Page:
In Numbers 23:22, we encountered the first mention of unicorns in the King James bible when it says He hath as it were the strength of an unicorn. But this won’t be the last mention of what we now consider a mythical animal, often gracing the bedroom walls or notebook binders of small girls.
It shows up in Deuteronomy 33:17 as well, again in reference to a description of the lord in having horns are like the horns of unicorns: with them he shall push the people together to the ends of the earth.
In The Book of Job 39:9, the reference is no longer a description of God, but as an actual animal of the flesh. Will the unicorn be willing to serve thee, or abide by thy crib? Canst thou bind the unicorn with his band in the furrow? or will he harrow the valleys after thee?
Were unicorns being used as farm animals, much like an ox?
The Book of Psalms 22:21 pleads to save me from the lion’s mouth: for thou hast heard me from the horns of the unicorns.
And in The Book of the Prophet Isaiah 34:7, the unicorns shall come down with them, and the bullocks with the bulls; and their land shall be soaked with blood, and their dust made fat with fatness.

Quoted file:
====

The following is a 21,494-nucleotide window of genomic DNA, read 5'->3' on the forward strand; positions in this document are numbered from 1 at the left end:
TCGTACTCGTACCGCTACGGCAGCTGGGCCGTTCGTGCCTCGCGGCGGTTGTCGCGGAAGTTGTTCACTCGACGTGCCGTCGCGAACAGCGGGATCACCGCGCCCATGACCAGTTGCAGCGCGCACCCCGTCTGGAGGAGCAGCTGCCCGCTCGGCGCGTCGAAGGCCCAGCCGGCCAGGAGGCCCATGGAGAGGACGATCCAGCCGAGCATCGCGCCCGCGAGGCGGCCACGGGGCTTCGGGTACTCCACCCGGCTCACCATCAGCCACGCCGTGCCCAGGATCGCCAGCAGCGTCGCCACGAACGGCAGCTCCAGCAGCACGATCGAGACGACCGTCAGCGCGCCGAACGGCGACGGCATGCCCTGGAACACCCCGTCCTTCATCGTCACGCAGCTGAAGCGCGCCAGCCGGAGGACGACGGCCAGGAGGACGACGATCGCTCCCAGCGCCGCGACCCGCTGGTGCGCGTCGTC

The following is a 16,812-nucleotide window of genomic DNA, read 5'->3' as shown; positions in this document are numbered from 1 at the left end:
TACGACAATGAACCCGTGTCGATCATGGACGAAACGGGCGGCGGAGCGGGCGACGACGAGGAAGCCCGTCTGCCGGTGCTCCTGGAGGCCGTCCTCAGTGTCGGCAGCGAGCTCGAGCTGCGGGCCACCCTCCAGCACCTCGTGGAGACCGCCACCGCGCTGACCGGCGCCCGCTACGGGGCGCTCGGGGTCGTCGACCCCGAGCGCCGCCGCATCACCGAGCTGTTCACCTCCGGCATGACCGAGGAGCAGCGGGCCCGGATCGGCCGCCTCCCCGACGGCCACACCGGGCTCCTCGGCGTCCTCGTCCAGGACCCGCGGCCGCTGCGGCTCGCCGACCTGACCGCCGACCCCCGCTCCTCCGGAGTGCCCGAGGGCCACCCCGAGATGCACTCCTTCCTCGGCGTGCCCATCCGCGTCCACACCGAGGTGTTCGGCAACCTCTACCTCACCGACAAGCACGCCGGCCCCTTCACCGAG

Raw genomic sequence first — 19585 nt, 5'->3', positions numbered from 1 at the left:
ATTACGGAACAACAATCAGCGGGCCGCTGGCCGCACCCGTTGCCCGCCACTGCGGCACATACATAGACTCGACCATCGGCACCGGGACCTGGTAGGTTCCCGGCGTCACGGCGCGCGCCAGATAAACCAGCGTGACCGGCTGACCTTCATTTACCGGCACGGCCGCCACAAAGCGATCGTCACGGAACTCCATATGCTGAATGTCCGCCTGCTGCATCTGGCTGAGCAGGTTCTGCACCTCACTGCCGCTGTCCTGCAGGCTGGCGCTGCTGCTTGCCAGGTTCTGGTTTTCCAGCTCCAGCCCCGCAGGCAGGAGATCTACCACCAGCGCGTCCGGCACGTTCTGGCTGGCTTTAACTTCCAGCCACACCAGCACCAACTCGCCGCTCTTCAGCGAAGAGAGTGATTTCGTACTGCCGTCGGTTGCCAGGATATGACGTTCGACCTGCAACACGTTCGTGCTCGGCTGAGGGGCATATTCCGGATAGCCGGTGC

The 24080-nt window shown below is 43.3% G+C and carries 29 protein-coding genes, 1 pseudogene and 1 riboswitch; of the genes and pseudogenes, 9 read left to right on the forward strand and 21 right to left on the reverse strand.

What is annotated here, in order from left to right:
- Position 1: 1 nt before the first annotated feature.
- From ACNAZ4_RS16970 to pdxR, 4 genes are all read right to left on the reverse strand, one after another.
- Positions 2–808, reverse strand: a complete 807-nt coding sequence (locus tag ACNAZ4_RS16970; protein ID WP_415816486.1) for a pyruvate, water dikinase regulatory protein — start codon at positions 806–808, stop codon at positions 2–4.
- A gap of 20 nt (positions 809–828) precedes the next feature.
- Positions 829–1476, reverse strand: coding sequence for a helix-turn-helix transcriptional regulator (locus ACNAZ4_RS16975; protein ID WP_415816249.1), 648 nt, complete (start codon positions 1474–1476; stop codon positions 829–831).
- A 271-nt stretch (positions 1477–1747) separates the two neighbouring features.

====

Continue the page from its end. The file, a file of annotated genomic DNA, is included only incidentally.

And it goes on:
What’s going on? Well, just as there are mentions of wizards in the bible, we don’t have to get all excited and take this as we would mean it today. Among biblical and historical scholars, there is much consensus that this particular English word wound up in the King James Bible by way of a Greek translation of an animal. That Greek word was “monoceros” or “one-horn”. But what was that animal being referred to?
The two leading theories of the day are that it was what we would now call a rhinocerous (another Greek word, meaning “nose-horn”). This would make sense when describing God as having the strength of one, but it also strikes an odd tone if rhinos were being used as farm animals. Anything’s possible, but most likely we’re led to the other theory about this mystery animal, and that’s a since extinct species known as aurochs (or urus), that was an ox-like creature that generations later would become the type of cattle we know today. While two-horned like a steer of today, thus making the “one-horn” reference a bit wobbly, this would account for the use of it as a farm animal.